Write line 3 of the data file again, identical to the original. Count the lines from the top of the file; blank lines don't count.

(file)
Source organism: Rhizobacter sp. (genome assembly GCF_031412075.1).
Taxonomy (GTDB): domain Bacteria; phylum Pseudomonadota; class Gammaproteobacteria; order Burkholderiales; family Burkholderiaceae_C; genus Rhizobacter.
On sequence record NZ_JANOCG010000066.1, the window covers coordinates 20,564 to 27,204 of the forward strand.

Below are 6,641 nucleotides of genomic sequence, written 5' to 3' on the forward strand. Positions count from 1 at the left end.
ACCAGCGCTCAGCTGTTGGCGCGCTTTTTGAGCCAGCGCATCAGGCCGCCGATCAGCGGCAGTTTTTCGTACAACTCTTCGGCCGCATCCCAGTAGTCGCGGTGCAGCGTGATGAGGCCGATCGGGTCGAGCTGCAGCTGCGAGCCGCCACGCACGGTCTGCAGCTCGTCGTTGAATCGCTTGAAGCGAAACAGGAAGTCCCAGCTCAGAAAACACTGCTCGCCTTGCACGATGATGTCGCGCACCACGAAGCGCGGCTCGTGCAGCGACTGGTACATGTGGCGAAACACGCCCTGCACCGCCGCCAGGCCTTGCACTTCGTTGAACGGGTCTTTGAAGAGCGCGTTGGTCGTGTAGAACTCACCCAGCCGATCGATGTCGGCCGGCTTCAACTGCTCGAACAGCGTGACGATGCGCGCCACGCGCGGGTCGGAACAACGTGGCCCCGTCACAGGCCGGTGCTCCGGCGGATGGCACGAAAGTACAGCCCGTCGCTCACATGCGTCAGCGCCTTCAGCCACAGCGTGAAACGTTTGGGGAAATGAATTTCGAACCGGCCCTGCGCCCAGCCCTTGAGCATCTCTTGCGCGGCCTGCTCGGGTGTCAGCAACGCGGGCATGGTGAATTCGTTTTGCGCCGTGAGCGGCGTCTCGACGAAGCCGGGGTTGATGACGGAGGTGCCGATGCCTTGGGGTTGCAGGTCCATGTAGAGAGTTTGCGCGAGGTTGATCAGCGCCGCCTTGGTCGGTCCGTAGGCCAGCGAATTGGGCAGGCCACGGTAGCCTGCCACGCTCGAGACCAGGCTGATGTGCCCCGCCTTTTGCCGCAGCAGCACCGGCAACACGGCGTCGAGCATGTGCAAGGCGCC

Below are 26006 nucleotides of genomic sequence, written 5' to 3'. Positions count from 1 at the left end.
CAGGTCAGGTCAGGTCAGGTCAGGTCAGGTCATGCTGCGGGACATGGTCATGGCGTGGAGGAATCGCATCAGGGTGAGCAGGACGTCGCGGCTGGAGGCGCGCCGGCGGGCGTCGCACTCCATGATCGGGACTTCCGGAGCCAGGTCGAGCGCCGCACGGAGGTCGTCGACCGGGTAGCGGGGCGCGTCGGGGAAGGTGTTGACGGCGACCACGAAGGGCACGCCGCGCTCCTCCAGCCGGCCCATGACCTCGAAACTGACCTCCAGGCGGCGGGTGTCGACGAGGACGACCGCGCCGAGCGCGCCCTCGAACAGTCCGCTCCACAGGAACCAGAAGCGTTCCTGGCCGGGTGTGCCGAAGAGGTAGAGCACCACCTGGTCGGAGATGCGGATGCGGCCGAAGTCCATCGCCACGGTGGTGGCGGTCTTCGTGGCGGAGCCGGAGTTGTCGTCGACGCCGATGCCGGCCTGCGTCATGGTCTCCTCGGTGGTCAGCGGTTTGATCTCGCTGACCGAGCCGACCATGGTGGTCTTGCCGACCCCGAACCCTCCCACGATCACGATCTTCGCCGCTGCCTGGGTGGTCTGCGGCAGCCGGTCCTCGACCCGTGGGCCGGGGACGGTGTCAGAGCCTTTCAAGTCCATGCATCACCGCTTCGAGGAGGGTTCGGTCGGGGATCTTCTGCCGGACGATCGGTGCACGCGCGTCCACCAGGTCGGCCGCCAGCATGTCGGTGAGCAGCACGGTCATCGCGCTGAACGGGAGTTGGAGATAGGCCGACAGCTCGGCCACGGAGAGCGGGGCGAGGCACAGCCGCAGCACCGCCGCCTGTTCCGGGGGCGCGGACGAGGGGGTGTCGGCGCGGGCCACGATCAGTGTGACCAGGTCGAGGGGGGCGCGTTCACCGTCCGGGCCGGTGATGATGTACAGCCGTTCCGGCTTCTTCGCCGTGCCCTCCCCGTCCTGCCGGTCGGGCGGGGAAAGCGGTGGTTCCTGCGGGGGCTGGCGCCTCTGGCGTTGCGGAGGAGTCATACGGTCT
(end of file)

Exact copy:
On sequence record NZ_JANOCG010000066.1, the window covers coordinates 20,564 to 27,204 of the forward strand.